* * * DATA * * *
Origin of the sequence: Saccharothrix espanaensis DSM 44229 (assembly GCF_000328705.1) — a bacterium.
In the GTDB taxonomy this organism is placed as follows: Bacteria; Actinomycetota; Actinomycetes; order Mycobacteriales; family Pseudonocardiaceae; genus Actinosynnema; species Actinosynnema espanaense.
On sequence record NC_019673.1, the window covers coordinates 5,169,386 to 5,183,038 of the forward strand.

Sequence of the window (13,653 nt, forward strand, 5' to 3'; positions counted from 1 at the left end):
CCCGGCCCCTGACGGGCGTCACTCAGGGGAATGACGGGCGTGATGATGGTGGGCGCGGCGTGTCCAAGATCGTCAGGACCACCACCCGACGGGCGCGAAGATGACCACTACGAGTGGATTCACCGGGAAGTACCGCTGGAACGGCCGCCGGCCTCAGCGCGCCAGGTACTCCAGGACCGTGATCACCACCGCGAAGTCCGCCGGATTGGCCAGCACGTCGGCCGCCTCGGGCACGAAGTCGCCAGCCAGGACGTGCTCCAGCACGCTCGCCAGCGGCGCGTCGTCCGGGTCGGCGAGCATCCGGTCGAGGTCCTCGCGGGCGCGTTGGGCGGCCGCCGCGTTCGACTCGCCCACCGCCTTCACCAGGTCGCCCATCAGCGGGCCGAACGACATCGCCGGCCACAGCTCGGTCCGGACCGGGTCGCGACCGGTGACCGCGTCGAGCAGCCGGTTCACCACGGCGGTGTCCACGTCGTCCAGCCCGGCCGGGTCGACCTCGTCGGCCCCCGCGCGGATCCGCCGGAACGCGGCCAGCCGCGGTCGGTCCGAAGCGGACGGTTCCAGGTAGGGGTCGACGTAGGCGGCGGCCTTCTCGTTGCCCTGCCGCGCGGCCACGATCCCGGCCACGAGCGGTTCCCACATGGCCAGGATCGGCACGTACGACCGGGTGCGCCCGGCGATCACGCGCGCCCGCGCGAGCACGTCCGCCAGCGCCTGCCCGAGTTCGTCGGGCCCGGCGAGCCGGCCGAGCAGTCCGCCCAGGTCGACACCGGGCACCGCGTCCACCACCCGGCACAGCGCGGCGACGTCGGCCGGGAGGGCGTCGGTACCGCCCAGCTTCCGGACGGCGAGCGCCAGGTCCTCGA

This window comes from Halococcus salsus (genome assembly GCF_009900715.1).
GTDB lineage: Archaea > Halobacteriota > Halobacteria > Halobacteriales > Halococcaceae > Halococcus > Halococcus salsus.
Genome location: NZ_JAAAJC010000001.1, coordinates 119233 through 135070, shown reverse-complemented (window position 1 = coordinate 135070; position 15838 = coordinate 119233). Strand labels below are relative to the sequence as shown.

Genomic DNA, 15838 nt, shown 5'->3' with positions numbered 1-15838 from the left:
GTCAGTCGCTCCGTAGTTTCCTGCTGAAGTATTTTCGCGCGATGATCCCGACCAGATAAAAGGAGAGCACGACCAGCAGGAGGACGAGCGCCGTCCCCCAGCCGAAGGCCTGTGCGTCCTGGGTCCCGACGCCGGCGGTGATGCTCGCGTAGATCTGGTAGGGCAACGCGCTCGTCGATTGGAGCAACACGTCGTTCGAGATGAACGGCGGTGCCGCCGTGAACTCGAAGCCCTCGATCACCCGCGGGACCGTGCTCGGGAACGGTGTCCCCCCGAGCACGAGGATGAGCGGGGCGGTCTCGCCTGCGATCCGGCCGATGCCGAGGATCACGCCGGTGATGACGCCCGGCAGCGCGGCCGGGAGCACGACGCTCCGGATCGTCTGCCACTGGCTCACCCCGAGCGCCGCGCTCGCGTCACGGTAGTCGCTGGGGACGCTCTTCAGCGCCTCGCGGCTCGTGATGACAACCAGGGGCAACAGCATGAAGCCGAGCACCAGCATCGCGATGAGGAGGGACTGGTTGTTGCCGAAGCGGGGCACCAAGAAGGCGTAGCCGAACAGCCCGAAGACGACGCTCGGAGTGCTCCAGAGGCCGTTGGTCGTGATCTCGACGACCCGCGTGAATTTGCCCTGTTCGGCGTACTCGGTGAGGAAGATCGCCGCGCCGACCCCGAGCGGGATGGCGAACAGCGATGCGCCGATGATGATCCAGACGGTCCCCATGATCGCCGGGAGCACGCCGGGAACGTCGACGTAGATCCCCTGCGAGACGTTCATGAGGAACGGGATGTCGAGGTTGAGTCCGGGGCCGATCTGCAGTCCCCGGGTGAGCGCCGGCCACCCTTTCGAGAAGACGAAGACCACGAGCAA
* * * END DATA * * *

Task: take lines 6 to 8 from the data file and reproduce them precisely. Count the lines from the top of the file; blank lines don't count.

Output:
This window comes from Halococcus salsus (genome assembly GCF_009900715.1).
GTDB lineage: Archaea > Halobacteriota > Halobacteria > Halobacteriales > Halococcaceae > Halococcus > Halococcus salsus.
Genome location: NZ_JAAAJC010000001.1, coordinates 119233 through 135070, shown reverse-complemented (window position 1 = coordinate 135070; position 15838 = coordinate 119233). Strand labels below are relative to the sequence as shown.